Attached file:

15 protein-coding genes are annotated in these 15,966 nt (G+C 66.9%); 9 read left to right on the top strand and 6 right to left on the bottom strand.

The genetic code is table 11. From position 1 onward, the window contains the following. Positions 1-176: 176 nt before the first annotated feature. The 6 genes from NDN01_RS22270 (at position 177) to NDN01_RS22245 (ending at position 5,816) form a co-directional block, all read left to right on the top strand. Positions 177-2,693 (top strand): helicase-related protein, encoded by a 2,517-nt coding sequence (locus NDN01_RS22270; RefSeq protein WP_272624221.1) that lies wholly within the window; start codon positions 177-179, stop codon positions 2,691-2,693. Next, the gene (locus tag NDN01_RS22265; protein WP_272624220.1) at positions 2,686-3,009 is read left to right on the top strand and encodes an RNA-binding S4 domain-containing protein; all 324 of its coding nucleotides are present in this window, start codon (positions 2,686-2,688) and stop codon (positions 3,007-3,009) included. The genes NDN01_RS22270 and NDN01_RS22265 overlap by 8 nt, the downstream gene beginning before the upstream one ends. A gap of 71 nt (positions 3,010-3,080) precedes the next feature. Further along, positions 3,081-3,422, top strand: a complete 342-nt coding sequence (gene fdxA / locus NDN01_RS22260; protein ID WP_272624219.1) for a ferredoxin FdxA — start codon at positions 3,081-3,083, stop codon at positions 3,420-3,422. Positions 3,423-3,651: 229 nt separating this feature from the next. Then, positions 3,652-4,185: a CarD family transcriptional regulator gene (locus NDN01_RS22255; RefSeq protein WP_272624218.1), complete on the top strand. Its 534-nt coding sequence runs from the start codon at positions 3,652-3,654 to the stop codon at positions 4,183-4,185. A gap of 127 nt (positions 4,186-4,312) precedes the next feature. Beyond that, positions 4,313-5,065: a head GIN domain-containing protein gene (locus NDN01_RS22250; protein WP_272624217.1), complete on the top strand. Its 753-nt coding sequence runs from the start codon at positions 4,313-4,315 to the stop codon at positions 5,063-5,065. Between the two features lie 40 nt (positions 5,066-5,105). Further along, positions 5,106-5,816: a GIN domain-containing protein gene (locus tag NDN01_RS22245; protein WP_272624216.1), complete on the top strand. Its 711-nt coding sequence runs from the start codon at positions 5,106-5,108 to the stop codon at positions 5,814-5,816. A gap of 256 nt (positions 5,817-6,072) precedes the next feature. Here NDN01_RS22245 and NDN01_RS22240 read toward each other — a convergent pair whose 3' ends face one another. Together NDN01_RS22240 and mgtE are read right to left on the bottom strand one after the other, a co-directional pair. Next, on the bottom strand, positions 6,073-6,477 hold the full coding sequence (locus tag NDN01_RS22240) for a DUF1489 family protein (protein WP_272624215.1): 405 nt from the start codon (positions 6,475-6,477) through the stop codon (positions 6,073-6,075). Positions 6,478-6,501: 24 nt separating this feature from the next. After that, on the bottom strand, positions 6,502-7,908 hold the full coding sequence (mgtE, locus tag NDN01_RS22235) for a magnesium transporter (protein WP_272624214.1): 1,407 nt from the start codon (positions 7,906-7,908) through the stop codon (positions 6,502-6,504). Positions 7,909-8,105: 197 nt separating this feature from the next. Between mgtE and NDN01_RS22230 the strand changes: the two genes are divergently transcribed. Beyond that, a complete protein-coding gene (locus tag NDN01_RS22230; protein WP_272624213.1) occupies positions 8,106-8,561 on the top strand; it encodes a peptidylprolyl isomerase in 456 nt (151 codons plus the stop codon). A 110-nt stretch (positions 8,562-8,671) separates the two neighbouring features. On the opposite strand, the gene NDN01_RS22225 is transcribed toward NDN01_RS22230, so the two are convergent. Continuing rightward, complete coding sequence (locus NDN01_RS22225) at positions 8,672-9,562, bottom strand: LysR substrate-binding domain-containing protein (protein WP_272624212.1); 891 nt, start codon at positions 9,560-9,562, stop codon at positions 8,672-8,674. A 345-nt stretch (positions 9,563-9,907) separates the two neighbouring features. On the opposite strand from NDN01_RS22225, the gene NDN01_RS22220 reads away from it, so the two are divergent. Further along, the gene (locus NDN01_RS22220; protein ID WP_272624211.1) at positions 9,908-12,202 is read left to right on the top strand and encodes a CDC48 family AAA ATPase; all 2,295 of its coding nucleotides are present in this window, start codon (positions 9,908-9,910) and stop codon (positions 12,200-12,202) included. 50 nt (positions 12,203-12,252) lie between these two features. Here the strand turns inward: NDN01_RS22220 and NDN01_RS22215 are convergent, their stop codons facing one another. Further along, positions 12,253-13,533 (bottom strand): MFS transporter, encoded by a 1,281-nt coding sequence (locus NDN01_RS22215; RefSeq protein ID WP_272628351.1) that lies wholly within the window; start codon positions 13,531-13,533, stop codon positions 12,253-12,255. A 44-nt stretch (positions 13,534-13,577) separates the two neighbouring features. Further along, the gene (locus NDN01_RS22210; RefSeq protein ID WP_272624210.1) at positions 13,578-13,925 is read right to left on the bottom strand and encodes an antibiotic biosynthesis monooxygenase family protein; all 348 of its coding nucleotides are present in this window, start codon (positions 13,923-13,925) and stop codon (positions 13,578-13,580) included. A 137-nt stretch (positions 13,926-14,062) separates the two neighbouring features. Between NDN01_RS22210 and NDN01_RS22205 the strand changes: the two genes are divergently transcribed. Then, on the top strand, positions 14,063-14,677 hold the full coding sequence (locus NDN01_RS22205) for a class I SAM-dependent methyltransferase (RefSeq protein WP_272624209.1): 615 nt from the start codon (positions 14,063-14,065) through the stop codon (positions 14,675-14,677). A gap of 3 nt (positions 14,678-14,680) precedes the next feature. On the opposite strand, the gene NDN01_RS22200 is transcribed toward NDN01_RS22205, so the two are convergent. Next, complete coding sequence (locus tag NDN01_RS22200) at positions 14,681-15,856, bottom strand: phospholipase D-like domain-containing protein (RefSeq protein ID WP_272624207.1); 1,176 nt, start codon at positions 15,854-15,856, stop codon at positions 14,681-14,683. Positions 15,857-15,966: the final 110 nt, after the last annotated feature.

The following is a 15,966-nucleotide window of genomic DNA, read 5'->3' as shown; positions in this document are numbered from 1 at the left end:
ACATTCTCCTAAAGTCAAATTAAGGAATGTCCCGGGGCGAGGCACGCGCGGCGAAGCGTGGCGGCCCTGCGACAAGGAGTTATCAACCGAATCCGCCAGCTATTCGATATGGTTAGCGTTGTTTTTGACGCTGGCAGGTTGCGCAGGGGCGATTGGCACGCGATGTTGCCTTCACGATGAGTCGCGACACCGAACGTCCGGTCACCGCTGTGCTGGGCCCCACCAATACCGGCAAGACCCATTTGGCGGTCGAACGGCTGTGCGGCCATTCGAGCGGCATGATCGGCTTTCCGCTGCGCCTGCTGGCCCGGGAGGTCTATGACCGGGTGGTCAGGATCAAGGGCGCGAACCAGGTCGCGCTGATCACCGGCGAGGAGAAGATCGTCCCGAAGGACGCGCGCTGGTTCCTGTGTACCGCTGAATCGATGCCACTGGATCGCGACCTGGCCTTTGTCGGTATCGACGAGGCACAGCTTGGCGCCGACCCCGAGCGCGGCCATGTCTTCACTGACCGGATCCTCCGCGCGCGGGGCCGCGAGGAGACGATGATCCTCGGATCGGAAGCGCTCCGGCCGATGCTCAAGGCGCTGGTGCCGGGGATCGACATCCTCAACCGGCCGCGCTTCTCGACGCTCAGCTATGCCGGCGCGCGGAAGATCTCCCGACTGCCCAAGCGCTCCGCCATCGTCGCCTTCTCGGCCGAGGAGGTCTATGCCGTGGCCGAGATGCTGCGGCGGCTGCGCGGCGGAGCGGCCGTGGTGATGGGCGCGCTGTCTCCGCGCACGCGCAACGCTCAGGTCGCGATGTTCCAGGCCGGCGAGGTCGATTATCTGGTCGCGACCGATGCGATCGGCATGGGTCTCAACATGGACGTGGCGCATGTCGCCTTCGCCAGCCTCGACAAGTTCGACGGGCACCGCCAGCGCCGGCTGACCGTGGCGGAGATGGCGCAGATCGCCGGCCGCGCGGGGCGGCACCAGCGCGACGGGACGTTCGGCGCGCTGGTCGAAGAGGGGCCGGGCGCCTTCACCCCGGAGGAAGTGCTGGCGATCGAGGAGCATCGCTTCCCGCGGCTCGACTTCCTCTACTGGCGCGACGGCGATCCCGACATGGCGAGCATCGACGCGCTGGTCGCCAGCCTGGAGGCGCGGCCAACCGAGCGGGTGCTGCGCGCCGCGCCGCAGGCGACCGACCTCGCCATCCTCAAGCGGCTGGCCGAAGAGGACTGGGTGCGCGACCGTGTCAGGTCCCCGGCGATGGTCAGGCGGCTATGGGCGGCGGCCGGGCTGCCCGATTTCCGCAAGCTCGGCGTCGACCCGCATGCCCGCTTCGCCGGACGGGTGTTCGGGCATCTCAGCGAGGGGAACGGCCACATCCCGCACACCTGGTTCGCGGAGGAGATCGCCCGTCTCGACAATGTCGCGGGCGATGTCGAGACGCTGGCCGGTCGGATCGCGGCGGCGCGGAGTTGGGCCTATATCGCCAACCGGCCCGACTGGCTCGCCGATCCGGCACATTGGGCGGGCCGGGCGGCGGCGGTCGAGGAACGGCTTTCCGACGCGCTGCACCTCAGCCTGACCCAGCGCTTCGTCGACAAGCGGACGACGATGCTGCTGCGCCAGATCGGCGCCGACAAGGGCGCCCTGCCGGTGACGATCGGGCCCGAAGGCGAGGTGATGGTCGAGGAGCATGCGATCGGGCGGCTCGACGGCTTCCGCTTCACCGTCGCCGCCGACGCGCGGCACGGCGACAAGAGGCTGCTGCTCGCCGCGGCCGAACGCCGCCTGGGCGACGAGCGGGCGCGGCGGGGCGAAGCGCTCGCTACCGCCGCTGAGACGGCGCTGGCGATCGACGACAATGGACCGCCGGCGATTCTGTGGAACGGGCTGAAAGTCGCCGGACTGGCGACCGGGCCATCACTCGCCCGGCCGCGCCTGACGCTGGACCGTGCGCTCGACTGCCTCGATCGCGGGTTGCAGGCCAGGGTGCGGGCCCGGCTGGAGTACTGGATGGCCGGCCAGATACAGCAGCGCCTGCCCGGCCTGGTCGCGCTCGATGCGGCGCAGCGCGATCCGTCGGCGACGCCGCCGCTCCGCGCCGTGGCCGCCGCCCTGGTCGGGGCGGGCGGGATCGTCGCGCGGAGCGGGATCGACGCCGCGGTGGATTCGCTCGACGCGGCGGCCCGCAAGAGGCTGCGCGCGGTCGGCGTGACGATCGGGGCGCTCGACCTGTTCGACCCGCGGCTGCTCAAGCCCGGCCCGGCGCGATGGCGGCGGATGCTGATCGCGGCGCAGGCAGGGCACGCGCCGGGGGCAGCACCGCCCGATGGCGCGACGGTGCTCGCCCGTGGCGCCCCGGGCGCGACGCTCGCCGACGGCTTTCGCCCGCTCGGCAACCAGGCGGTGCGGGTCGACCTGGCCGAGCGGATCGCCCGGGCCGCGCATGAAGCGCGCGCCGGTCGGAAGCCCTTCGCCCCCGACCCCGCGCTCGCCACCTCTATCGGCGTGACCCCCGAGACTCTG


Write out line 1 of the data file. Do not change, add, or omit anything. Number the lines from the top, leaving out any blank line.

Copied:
15 protein-coding genes are annotated in these 15,966 nt (G+C 66.9%); 9 read left to right on the top strand and 6 right to left on the bottom strand.